Thirteen-year-old Louise Clifford savors riding her horse, Glory Bee, up in the hills of the Pine Ridge Reservation. It’s a spiritual connection to a land she loves.
“Everything is sacred. The sage, the sweet grass, the dancing, the tipis, the horses, the buffalo. Everything just gets to me because it’s strong and in my blood,” Louise says of the Lakota traditions and rituals that unite her to ancestors that thrived on North American soil ten-thousand years before Europeans.
The people who once mastered the mountains and blizzards of South Dakota were one of the last tribes to surrender to the new settlers, but are now facing different challenges. Up to 80 percent of the adults here, reportedly, are alcoholics, and the suicide rate is high. Louise herself struggles with depression. “I love to draw and I love to write. And when I write, I write mostly like letters to myself, how I feel and how I can help myself get through the sad times,” she shares.
Though only in the eighth grade, Louise has already endured a world of despair. Like many children on the reservation, she lives in a home affected by alcohol and often fears for the safety of her mother, who struggles with addiction.
Louise and her mother live in public housing in Manderson, South Dakota, just down the road from the school, run by the Lakota Sioux tribe, that Louise attends, Wounded Knee District School. According to report by UCLA, 70 percent of American Indian students in the state fail to graduate from high school, but Louise stands out among her class.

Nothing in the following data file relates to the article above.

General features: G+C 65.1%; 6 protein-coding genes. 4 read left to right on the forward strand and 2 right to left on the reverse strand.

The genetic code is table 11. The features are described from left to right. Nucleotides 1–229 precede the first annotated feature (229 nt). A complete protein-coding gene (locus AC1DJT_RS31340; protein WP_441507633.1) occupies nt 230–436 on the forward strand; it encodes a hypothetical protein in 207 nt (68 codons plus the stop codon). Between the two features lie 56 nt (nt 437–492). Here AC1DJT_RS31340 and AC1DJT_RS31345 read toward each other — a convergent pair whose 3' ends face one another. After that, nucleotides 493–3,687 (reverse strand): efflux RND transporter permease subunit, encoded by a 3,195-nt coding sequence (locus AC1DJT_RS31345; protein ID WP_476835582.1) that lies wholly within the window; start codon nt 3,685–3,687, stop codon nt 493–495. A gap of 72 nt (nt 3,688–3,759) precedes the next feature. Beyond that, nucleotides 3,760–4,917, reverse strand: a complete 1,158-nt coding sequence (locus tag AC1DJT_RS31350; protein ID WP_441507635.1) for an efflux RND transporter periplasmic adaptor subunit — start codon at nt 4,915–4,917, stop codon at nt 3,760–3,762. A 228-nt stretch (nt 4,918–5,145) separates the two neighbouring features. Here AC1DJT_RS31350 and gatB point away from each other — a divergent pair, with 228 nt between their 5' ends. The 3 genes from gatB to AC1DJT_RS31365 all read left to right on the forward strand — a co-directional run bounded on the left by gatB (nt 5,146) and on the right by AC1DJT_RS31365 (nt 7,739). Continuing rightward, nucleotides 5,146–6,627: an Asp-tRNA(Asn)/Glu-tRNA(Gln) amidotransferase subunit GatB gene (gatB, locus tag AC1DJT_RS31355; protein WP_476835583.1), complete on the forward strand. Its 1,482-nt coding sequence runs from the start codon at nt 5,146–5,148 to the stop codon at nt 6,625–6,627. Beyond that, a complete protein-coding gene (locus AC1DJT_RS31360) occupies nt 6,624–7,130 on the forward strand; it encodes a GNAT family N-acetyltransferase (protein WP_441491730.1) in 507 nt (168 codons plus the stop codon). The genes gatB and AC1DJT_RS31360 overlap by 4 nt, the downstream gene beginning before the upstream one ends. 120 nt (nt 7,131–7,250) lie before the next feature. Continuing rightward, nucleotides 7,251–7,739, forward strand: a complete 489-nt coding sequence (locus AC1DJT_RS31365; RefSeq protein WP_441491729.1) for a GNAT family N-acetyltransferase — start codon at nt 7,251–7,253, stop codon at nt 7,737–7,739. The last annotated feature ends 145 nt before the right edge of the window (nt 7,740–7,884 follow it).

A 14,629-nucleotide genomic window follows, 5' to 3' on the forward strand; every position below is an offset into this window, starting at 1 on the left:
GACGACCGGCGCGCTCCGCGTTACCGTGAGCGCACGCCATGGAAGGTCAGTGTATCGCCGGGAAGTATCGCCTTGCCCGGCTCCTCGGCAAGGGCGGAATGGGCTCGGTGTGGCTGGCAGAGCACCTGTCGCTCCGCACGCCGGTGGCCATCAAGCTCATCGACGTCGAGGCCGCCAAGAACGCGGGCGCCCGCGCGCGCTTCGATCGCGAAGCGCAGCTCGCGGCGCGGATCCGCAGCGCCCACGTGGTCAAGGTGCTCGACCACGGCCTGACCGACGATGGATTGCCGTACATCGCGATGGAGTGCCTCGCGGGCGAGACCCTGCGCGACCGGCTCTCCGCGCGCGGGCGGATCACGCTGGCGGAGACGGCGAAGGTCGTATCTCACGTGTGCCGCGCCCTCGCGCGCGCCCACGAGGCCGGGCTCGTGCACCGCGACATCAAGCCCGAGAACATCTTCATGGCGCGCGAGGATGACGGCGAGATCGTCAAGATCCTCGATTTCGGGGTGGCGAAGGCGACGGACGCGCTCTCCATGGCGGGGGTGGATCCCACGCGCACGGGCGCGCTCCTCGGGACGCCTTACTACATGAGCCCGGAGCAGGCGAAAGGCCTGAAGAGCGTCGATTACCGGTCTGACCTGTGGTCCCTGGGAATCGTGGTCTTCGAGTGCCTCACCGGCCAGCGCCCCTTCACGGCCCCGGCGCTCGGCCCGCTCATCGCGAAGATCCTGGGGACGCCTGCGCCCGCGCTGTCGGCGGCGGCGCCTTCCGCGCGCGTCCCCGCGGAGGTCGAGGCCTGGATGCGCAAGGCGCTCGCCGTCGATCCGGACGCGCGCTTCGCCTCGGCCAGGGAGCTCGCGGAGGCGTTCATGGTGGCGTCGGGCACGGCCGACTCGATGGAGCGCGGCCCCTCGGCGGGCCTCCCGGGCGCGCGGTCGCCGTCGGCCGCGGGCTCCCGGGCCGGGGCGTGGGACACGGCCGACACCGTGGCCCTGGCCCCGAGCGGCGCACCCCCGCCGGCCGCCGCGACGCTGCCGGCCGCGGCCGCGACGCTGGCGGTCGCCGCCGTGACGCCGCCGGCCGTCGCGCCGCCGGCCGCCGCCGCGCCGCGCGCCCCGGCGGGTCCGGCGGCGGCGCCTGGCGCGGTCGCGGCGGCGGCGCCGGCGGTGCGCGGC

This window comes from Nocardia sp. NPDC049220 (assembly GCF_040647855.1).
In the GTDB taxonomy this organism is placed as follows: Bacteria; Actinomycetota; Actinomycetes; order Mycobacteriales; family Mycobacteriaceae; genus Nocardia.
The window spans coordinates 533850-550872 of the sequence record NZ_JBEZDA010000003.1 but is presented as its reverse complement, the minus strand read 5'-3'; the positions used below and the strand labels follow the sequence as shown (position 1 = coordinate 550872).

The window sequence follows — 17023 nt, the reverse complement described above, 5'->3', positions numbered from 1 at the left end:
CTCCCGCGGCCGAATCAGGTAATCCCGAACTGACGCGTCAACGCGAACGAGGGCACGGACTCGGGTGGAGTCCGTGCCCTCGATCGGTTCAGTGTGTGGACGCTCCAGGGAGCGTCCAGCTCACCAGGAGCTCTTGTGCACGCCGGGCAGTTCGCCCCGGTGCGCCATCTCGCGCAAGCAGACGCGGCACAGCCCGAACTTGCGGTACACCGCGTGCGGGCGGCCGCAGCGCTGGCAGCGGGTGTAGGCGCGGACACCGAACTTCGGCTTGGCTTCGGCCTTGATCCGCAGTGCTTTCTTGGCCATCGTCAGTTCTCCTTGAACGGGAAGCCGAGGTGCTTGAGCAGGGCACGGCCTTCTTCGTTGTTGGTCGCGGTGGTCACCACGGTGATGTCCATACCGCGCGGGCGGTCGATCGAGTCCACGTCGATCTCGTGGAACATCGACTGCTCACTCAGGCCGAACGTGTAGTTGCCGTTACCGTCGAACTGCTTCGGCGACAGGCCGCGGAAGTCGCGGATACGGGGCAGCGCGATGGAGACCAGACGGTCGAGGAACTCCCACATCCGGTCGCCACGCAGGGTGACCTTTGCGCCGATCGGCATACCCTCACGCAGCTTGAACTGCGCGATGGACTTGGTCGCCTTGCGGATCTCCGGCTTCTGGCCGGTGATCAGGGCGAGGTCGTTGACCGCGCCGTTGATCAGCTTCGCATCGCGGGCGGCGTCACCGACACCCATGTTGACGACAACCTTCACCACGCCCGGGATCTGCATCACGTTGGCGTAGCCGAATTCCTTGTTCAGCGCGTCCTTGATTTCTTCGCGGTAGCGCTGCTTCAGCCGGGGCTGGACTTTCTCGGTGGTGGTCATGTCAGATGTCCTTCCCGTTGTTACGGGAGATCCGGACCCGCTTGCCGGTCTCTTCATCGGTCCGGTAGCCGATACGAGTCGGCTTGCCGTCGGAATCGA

“Children have to be just treated like a beautiful flower garden. You should polish them every day, water them, nurture [them]. And here they grow up like weeds,” says principal of Louise’s school, Marnee White Wolf, 74.
White Wolf, who is in poor health, perseveres for the children. Her school is underfunded and she worries about the asbestos under the floors and in the floor tiles of the building, which was constructed in the 1960s. But there’s too little money to fix it – there is greater need for more teachers, books and computers. And she says the children at her school dive into the school lunches because they are chronically underfed at home. “A lot of times when the kids come on Mondays, they’re really hungry ’cause they haven’t had anything to eat through the weekend.” At Louise’s house, food is also often scarce.
Louise draws her strength from the Lakota culture she cherishes. She tell us her Indian name is Tatay Hiana Jueeli, which means “stands against the wind.” She says, “I’m just one weed that stands high and all the others always blow down, but not me. I’m strong. I have a lot of power. And I’ll never go down no matter what. Even in a wind storm, I’ll never fall over.”